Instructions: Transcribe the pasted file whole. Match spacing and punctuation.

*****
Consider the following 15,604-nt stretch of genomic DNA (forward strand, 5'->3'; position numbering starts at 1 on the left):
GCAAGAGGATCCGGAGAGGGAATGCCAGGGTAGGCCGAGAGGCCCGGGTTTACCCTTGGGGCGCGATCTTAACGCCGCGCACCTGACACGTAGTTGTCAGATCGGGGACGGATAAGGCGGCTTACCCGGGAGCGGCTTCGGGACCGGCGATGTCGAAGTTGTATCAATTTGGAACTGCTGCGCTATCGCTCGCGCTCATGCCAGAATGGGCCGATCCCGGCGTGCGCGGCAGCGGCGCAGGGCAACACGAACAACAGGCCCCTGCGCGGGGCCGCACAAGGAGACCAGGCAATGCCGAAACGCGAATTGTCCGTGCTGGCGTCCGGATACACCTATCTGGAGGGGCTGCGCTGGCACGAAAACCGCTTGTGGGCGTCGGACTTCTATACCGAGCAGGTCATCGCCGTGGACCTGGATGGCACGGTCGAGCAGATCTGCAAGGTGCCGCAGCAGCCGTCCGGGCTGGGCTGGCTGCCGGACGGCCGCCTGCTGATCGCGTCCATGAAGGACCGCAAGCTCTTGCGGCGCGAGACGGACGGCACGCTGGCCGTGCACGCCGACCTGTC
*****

Consider the following 15,604-nt stretch of genomic DNA (forward strand, 5'->3'; position numbering starts at 1 on the left):
GCAAGAGGATCCGGAGAGGGAATGCCAGGGTAGGCCGAGAGGCCCGGGTTTACCCTTGGGGCGCGATCTTAACGCCGCGCACCTGACACGTAGTTGTCAGATCGGGGACGGATAAGGCGGCTTACCCGGGAGCGGCTTCGGGACCGGCGATGTCGAAGTTGTATCAATTTGGAACTGCTGCGCTATCGCTCGCGCTCATGCCAGAATGGGCCGATCCCGGCGTGCGCGGCAGCGGCGCAGGGCAACACGAACAACAGGCCCCTGCGCGGGGCCGCACAAGGAGACCAGGCAATGCCGAAACGCGAATTGTCCGTGCTGGCGTCCGGATACACCTATCTGGAGGGGCTGCGCTGGCACGAAAACCGCTTGTGGGCGTCGGACTTCTATACCGAGCAGGTCATCGCCGTGGACCTGGATGGCACGGTCGAGCAGATCTGCAAGGTGCCGCAGCAGCCGTCCGGGCTGGGCTGGCTGCCGGACGGCCGCCTGCTGATCGCGTCCATGAAGGACCGCAAGCTCTTGCGGCGCGAGACGGACGGCACGCTGGCCGTGCACGCCGACCTGTC